The Car Rental: a Midlife Metaphor


I didn’t buy my first car until I was thirty-one and was told I needed to have one in order to meet the requirements of my medical school rotations. So I saved my money and bought an old, but reliable, Toyota Tercel with a leaky sunroof. As I set off across the country I felt glorious. I was a single woman exploring the backroads of the Western U.S., setting up my tent each night in an uncrowded forest service campground, and every morning my trusted car would transport me to a new destination.



Making that trip, before the days of GPS when all I used were those excruciatingly detailed gazetteers, was an exercise in self-reliance. I traveled the backroads and poked down dirt tracks. After I married, and took nearly every road trip with C, I still did plenty of driving. But I was no longer in charge. Which was generally a good thing given the terrain we traversed from Australia to Zambia. It was an incredible adventure and a privilege to travel with an irrefutably car-competent man. But I gave up something when I relinquished the care and feeding of a vehicle.

When Z and I flew into Menorca, one of Spain’s Balearic Islands in the Western Mediterranean, I rented a car, the first car I’d ever rented in my life. I had never been the only name on a car rental contract and I suddenly felt responsible and grown up (as opposed to all those other times I travel with my son and I feel clueless and immature). Better yet, the car we rented was a Fiat Bambino, cute as a bug and this woman’s midlife fantasy ride. We had a full tank of gas and could return it on empty. We did a little high five and set off.



Every time we drove the Fiat to a new location and got out, I’d look around and think, ‘Yeah, this is my stinkin’ cute car and my stinkin’ cute son, and no, there’s no man in the picture because I rented this car by myself!’ I actually felt myself swagger.

But it was also the trip itself that lent me a new sense of self-reliance. I had traveled with Z to Morocco, but we were taken care of there by the tour company. This was the first time Z and I had flown to a place we’d never been and were on our own. And it was fantastic. We quickly became friendly with the restaurant staff and made friends on the beach. And Z had his own lesson in life skills when I sent him off to the shop on his own. He wanted to buy a Capri Sun for 45 cents. I gave him a 20 euro bill and he worked out how much change he would get back. Off he went, through the sprawling hotel complex, across a road, up two sets of vertiginous stairs to the shop selling everything you needed on a beach holiday and were willing to pay twice as much for. I was relieved and elated when he returned, and so was he. In his bag was an underwater camera, a frisbee, a Lego-like robot, a Kit Kat bar and a Star Wars pellet candy dispenser.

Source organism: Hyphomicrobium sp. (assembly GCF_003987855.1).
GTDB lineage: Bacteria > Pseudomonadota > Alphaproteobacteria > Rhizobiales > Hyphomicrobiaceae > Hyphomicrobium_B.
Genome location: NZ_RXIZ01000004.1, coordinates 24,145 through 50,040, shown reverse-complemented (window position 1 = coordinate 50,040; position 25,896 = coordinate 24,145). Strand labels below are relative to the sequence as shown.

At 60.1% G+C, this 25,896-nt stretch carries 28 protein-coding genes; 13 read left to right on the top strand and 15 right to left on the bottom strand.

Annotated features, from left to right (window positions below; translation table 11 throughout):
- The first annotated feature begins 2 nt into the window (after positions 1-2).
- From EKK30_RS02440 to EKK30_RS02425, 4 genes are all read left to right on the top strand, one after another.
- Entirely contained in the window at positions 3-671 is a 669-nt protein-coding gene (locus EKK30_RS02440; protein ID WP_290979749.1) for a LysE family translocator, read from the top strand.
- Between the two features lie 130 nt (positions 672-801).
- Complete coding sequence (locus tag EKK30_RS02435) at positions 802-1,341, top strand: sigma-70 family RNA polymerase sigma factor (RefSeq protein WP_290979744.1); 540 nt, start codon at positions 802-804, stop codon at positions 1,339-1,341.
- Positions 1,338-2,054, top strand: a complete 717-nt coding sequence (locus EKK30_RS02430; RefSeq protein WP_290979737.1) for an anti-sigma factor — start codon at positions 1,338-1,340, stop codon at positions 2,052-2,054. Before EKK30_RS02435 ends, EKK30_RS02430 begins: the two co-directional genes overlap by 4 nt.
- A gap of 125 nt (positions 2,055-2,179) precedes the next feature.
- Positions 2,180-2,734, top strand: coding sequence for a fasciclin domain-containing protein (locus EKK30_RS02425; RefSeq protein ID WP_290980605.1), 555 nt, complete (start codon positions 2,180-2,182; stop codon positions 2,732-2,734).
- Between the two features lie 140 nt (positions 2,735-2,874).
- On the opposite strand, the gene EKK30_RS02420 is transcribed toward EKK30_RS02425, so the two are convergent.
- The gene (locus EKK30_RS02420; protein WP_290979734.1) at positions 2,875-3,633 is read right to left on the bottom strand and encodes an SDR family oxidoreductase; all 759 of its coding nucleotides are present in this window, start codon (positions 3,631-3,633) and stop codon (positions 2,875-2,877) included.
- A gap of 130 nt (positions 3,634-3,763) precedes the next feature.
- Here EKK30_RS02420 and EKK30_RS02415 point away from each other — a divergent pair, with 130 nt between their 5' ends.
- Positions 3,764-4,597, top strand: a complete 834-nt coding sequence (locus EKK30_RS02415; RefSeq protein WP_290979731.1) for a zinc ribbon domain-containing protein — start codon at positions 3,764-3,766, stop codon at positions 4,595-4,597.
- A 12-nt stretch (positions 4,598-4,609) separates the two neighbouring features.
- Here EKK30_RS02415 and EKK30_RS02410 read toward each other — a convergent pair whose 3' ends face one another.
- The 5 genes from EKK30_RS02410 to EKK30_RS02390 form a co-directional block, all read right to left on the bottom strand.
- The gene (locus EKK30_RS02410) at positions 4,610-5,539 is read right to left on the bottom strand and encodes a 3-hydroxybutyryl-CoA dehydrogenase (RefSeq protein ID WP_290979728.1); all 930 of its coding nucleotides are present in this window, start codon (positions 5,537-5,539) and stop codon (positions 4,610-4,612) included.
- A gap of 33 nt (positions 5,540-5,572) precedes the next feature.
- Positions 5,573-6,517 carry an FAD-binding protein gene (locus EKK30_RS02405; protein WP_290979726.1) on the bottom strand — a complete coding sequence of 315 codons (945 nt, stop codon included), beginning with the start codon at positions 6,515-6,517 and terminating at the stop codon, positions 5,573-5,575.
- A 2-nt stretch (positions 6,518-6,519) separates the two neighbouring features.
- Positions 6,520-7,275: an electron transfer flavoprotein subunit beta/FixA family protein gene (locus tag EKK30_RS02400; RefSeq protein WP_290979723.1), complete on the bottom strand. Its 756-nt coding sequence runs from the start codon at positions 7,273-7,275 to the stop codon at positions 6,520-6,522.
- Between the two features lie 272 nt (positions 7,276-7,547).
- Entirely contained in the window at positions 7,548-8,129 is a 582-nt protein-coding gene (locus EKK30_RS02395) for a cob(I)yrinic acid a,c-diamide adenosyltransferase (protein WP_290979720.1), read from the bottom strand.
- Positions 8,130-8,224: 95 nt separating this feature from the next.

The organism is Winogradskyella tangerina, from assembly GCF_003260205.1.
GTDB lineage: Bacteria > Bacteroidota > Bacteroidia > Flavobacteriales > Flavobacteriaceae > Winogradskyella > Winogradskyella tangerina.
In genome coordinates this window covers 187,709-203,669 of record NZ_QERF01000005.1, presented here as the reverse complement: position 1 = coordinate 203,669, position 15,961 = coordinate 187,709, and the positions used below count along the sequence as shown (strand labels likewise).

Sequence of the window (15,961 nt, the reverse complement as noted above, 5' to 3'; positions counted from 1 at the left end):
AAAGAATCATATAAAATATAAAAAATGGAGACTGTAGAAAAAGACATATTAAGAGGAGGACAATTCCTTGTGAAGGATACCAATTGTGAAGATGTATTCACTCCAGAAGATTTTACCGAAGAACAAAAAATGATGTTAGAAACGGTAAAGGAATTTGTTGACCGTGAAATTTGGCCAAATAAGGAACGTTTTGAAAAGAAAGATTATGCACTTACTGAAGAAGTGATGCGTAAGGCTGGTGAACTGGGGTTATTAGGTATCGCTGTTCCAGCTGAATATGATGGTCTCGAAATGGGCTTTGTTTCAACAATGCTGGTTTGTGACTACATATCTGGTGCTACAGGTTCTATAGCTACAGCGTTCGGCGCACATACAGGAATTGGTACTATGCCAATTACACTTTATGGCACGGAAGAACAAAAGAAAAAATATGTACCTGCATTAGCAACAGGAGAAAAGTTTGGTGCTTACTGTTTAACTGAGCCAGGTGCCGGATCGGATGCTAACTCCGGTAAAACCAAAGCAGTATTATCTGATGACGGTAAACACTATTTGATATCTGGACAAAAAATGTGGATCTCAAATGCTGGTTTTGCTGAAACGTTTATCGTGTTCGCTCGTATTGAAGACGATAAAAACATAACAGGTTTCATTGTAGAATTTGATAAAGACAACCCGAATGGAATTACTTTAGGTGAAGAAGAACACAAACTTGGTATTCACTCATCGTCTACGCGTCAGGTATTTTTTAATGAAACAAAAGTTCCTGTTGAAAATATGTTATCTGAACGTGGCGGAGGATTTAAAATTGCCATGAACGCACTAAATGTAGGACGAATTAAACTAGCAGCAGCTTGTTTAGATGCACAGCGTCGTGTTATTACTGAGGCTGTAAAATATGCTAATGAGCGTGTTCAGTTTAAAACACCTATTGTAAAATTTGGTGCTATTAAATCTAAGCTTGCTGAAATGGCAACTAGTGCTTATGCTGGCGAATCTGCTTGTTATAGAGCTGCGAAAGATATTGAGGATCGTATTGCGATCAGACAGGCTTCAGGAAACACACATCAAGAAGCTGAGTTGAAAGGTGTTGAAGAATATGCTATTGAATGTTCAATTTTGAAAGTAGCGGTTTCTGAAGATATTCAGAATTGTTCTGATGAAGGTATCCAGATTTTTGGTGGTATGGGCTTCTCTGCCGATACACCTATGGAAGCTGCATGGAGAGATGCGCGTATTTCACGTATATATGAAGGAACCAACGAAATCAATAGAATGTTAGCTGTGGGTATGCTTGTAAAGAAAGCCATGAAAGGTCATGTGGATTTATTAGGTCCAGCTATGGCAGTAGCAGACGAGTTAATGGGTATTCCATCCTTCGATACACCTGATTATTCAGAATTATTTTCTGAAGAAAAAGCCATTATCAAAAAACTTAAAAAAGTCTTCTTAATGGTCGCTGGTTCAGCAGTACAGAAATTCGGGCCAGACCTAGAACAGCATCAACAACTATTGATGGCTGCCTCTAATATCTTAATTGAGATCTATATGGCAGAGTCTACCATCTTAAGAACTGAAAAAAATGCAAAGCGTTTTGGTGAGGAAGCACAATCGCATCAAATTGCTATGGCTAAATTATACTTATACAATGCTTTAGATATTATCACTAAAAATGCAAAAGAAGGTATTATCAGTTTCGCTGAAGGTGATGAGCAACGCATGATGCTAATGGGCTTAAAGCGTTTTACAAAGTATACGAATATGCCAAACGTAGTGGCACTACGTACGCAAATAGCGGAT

“Where’s the Capri Sun, mister?”

“Oh, I forgot about that.” Sadly, this is where he takes after his mother.



When you’re recreating a life as a single person after decades as a married person, there are certain moments when you feel the discomfort of having to take on the tasks that were once the responsibility of your spouse. A few months ago, after noticing a foul smell in my sitting room, I discovered the decomposing body of a rat in one of the fireplace cabinets. My first reaction was to leave my house, call up C,  and beg him to come dispose of it for me. But I didn’t live with C any longer. And he wasn’t calling me up and asking me to come cook his dinner. So I had to deal with the damn rat. And once I tied the bandana over my nose and mouth, picked the creature up with a pair of tongs and disposed of it in the outside garbage bin, I felt a great sense of accomplishment.

And so I felt with the Menorcan car rental.



I’m not suggesting that a woman needs to be single in order to feel that she can get by on her own. In fact, it’s probably more important while we’re partnered to leave the comfort zone of that backup person and practice these small moments of independence. Like my married girlfriends who backpack solo in the wilderness, nurturing our own self-reliance will serve us in the long run. We generally live a lot longer than our male mates and I don’t want to feel my life shrink if the person I’ve been living my life with is suddenly gone.

So I’ve scheduled a bunch of new adventures on my own and with Z. I want him to grow up thinking it’s normal for a woman to rent cars and dispose of dead rats on her own. And pretty soon he will be taught to do his own laundry. To his future girlfriends I say, you’re welcome.